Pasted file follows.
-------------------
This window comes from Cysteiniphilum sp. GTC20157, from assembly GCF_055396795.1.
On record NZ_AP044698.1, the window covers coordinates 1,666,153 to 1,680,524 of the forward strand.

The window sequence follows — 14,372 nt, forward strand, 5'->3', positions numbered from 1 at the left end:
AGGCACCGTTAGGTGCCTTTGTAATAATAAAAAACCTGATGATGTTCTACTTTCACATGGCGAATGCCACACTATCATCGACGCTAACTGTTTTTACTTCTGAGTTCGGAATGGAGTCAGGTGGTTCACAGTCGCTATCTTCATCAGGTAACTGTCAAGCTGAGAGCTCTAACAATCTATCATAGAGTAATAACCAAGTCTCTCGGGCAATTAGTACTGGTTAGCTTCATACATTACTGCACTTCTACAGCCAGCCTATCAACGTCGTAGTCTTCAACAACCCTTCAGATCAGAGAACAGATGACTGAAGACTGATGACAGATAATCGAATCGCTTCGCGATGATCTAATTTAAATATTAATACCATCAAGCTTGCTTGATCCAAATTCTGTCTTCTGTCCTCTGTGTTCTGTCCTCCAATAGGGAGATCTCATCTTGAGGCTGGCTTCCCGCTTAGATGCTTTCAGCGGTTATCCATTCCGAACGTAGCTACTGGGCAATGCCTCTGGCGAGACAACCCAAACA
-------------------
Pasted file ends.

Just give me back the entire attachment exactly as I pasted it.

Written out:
This window comes from Cysteiniphilum sp. GTC20157, from assembly GCF_055396795.1.
On record NZ_AP044698.1, the window covers coordinates 1,666,153 to 1,680,524 of the forward strand.

The window sequence follows — 14,372 nt, forward strand, 5'->3', positions numbered from 1 at the left end:
AGGCACCGTTAGGTGCCTTTGTAATAATAAAAAACCTGATGATGTTCTACTTTCACATGGCGAATGCCACACTATCATCGACGCTAACTGTTTTTACTTCTGAGTTCGGAATGGAGTCAGGTGGTTCACAGTCGCTATCTTCATCAGGTAACTGTCAAGCTGAGAGCTCTAACAATCTATCATAGAGTAATAACCAAGTCTCTCGGGCAATTAGTACTGGTTAGCTTCATACATTACTGCACTTCTACAGCCAGCCTATCAACGTCGTAGTCTTCAACAACCCTTCAGATCAGAGAACAGATGACTGAAGACTGATGACAGATAATCGAATCGCTTCGCGATGATCTAATTTAAATATTAATACCATCAAGCTTGCTTGATCCAAATTCTGTCTTCTGTCCTCTGTGTTCTGTCCTCCAATAGGGAGATCTCATCTTGAGGCTGGCTTCCCGCTTAGATGCTTTCAGCGGTTATCCATTCCGAACGTAGCTACTGGGCAATGCCTCTGGCGAGACAACCCAAACA